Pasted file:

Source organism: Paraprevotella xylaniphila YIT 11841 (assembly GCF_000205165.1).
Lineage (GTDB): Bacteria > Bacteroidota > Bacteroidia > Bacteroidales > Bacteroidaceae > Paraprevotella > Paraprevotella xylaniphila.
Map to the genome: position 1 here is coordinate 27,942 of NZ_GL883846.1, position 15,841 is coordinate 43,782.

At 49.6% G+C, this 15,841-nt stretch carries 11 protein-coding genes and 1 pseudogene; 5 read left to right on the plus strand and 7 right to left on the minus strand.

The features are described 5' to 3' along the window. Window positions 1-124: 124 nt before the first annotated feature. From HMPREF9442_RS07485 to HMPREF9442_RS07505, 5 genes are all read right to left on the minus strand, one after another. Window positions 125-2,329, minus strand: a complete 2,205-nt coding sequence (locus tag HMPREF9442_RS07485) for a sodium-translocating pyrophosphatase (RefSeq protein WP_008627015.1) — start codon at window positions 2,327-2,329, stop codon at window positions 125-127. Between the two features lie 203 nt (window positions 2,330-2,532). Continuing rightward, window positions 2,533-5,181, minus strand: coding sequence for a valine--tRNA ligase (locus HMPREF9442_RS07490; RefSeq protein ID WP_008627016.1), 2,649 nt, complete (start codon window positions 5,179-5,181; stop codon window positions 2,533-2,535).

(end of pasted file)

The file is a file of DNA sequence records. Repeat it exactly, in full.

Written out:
Source organism: Paraprevotella xylaniphila YIT 11841 (assembly GCF_000205165.1).
Lineage (GTDB): Bacteria > Bacteroidota > Bacteroidia > Bacteroidales > Bacteroidaceae > Paraprevotella > Paraprevotella xylaniphila.
Map to the genome: position 1 here is coordinate 27,942 of NZ_GL883846.1, position 15,841 is coordinate 43,782.

At 49.6% G+C, this 15,841-nt stretch carries 11 protein-coding genes and 1 pseudogene; 5 read left to right on the plus strand and 7 right to left on the minus strand.

The features are described 5' to 3' along the window. Window positions 1-124: 124 nt before the first annotated feature. From HMPREF9442_RS07485 to HMPREF9442_RS07505, 5 genes are all read right to left on the minus strand, one after another. Window positions 125-2,329, minus strand: a complete 2,205-nt coding sequence (locus tag HMPREF9442_RS07485) for a sodium-translocating pyrophosphatase (RefSeq protein WP_008627015.1) — start codon at window positions 2,327-2,329, stop codon at window positions 125-127. Between the two features lie 203 nt (window positions 2,330-2,532). Continuing rightward, window positions 2,533-5,181, minus strand: coding sequence for a valine--tRNA ligase (locus HMPREF9442_RS07490; RefSeq protein ID WP_008627016.1), 2,649 nt, complete (start codon window positions 5,179-5,181; stop codon window positions 2,533-2,535).